Thursday, April 9, 2020

Stay In! (Formerly the "Get Out" Column): Be Your Own Tech Guru

Photo by Sebastian Ahl (Wikimedia Commons)
by Peggy Robin

The weekly “Get Out” column is back to its quarantined incarnation as the “Stay In” column….and since we’re all utterly dependent on our computers and other internet-enabled devices to keep in touch with one another while maintaining social distance, the point of this column is to show you how to become your own tech consultant and keep your communications humming along throughout the emergency.

Here's the very first skill you need to master. As soon as you notice anything amiss with your computer, you need to learn to say to yourself, in a highly exasperated tone, while simultaneously rolling your eyes, “Have you rebooted yet?” You can do that, right? Great, now you sound exactly like your company’s smirking little IT guy – you know, that kid who comes around to check your computer at the office, who looks to be all of 15.

Actually, I have a couple of practical tips for things you can do even before you remember to try a reboot. First of all, check all the connections to ports, hubs, and plugs. Cables and wires do get dislodged and that can be the simplest explanation for something not working. A quick crawl under a dusty desk to push in a loose plug may be the only technical fix you need. Second, if you’ve been running your laptop on battery power, try it with the power cord. You may think that can't possibly be the problem because you never saw a “low-batt” warning – but maybe you just overlooked it, or it could be there there was something going on with the program that you were using that prevented the low-batt warning from showing up. Anyway, don’t worry about it; just let your device recharge for a while. It never hurts to try. 

OK, so it’s not a low-batt problem, and everything’s plugged in properly, and you’ve rebooted and that didn’t help. Your next step is the old JFGI. (This is a family column so I will translate that to "Just Flaming Google It"). You can type in normal sentence format whatever's gone wrong -- e.g., my mouse pointer has disappeared -- and at the speed of whizzing electrons Google’s search engine will go over all the millions of times people have typed in this same problem and others have answered it, displaying the thousands of  results in order of most to least relevant. Some of the best answers will include links to YouTube videos that show you the screenshots of what you will see as you go step-by-step to fix the problem.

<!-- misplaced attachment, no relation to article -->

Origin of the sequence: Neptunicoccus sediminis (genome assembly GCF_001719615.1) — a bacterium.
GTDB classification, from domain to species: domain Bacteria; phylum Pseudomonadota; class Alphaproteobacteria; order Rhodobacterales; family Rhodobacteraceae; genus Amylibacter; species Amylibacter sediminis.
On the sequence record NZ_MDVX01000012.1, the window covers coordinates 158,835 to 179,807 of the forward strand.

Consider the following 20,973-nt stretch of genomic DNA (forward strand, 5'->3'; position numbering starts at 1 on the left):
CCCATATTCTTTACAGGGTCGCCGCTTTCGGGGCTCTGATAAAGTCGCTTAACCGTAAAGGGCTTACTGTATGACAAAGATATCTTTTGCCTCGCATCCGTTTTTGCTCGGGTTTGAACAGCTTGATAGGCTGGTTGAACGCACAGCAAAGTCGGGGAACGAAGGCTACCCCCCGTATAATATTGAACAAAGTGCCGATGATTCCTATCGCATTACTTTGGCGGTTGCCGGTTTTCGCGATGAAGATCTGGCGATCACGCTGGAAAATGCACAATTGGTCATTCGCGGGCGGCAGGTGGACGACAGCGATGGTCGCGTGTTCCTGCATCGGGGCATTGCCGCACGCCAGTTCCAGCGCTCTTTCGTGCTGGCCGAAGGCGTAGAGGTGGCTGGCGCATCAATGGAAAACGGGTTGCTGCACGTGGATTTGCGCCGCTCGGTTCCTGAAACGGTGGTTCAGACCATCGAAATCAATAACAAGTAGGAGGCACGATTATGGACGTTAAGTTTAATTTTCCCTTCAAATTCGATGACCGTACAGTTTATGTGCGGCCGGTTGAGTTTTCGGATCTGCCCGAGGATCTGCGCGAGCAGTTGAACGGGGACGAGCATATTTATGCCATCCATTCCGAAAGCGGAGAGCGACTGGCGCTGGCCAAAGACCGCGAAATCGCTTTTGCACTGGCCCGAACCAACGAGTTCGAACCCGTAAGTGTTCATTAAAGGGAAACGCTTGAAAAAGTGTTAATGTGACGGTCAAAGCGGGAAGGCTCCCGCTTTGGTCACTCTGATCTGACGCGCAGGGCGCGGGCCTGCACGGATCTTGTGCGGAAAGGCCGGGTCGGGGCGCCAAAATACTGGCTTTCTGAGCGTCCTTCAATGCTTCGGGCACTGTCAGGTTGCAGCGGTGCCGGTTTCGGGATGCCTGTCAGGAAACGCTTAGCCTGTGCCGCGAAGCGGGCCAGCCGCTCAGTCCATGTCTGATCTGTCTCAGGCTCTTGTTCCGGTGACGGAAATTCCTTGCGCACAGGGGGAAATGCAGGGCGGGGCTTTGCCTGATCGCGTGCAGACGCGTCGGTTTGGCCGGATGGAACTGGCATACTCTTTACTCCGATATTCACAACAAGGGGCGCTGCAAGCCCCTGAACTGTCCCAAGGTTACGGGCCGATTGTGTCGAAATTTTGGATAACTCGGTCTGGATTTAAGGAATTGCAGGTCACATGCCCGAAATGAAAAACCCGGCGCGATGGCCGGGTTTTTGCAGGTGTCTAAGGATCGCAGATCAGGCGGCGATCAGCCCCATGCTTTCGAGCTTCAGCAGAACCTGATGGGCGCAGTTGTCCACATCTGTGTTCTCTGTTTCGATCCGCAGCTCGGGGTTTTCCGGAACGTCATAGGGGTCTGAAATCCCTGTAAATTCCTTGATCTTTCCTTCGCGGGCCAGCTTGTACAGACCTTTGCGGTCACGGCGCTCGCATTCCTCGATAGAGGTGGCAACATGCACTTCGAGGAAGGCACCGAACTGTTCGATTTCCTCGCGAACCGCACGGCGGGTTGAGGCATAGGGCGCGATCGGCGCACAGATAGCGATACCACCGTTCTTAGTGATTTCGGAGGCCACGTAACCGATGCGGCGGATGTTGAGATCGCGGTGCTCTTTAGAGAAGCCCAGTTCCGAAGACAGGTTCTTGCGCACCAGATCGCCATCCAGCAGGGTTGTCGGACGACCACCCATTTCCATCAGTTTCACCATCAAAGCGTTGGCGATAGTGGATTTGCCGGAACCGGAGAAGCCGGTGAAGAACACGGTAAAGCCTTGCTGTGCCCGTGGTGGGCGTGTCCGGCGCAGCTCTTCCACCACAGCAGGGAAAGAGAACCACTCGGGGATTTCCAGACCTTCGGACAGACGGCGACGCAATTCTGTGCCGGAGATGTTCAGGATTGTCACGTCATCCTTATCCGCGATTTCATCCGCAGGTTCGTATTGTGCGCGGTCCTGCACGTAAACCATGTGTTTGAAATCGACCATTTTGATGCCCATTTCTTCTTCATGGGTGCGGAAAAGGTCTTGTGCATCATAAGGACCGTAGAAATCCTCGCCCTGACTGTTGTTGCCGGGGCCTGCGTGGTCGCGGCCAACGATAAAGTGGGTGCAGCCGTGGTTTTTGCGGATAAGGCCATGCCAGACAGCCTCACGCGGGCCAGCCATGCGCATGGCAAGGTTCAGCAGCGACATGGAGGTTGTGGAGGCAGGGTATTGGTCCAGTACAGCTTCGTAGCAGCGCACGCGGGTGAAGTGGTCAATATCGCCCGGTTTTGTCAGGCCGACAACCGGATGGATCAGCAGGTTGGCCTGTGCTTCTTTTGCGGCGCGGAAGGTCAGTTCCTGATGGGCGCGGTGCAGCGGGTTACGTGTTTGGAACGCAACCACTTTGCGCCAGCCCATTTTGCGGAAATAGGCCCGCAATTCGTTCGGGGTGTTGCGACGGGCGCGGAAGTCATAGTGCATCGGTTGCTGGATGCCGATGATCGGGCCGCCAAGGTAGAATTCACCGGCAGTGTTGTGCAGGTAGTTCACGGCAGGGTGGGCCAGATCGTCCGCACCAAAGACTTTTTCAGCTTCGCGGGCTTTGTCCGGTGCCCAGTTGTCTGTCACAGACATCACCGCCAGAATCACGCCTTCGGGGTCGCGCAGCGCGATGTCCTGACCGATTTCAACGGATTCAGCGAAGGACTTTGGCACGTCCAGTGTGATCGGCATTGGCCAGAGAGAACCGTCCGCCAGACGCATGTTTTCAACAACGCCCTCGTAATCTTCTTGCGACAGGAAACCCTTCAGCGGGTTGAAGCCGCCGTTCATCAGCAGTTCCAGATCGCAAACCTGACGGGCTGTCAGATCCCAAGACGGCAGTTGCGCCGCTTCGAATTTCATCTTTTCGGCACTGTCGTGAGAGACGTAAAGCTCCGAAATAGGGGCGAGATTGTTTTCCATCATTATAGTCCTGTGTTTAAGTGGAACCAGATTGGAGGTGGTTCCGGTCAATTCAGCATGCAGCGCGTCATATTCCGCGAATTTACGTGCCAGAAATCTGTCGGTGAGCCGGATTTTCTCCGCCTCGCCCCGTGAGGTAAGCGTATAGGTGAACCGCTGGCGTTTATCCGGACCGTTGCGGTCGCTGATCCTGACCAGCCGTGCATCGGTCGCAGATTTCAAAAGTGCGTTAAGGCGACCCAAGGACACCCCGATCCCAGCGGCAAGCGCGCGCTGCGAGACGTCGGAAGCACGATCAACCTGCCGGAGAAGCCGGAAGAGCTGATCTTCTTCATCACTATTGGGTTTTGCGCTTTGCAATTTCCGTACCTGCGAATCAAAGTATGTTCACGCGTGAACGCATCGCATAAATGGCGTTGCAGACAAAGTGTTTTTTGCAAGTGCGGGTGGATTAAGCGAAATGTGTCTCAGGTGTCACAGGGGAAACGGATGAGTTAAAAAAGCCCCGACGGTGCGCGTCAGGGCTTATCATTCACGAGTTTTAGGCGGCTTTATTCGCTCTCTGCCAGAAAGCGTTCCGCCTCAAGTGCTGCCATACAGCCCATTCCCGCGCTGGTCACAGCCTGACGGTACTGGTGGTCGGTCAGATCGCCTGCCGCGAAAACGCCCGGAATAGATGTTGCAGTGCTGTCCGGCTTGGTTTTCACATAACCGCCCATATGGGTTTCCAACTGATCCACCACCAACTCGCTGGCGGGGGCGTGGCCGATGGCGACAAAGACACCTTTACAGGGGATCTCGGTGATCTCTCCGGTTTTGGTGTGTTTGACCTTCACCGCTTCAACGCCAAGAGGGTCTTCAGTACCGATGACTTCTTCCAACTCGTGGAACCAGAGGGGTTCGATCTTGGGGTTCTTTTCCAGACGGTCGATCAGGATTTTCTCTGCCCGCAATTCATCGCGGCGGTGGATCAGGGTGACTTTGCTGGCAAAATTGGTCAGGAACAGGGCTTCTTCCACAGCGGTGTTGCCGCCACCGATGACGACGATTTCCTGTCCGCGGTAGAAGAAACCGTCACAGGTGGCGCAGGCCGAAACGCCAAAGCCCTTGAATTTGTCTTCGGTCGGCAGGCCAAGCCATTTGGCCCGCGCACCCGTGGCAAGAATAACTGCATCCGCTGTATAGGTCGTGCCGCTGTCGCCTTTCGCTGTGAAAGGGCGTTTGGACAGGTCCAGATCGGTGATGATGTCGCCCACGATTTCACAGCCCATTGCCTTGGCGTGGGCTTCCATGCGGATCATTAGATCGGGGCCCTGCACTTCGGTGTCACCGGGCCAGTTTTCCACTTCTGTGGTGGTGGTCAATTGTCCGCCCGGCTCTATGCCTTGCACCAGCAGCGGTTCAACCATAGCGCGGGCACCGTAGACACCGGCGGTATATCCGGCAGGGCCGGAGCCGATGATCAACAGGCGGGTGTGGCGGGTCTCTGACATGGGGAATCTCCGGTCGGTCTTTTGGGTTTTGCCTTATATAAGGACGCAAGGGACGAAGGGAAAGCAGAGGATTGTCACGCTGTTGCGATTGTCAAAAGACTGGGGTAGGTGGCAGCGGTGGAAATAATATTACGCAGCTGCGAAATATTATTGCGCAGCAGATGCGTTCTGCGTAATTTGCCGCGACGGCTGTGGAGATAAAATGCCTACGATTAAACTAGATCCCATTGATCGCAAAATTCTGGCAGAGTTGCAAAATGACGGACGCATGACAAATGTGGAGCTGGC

Still need help? Next, try the free tech support available from the company that makes the device or program on the fritz. (Careful now! You want to make sure you are contacting the legitimate tech support site, not a fake look-alike site. Use only the contact information you were provided for the company at time of purchase or when you registered the device. Never click on a toll-free number or anyplace advertised on the web as a free computer help site, as the odds are very high it's run by scammers and malware-makers.) Don't worry that your device may be long out of warranty. At many companies, the service reps will do their best to help an old, loyal customer, years after the original sale. I've called Epson about an eight year old printer that had become fuzzy, and they walked me through a more advanced print-head+nozzle-cleaning process than the one described in the manual. And it worked!  

Now if you're still stuck with your balky computer or mobile device, even after 20 minutes on the phone with a company rep, and after watching YouTube how-to videos out the wazoo, and you've tried all the other DIY steps I've mentioned, OK, go ahead and pay someone to rescue you. Who you gonna call? That's where the Cleveland Park Listserv comes in. The archives are a storehouse of recommendations of tech gurus (among other types of helpers) that your neighbors have used and will vouch for. Don't know how to search? You can find instructions here: about a house call in the present emergency? Most computer help can be done remotely, through use of a program that allow the tech guru to see exactly what you see on your computer screen, and get into the works to diagnose the problem and fix it. And neither of you has to leave the comfort and safety of home. Bonus: with this kind of remote control help, you will never have to see the tech guru rolling their eyes at you!

Needless to say, I hope it doesn't come to that. I wish you  and your computer the best of health -- and may you both be free of viruses! 

The "Stay In" column is published on the Cleveland ParkListserv and on All Life Is Local on Thursdays.   

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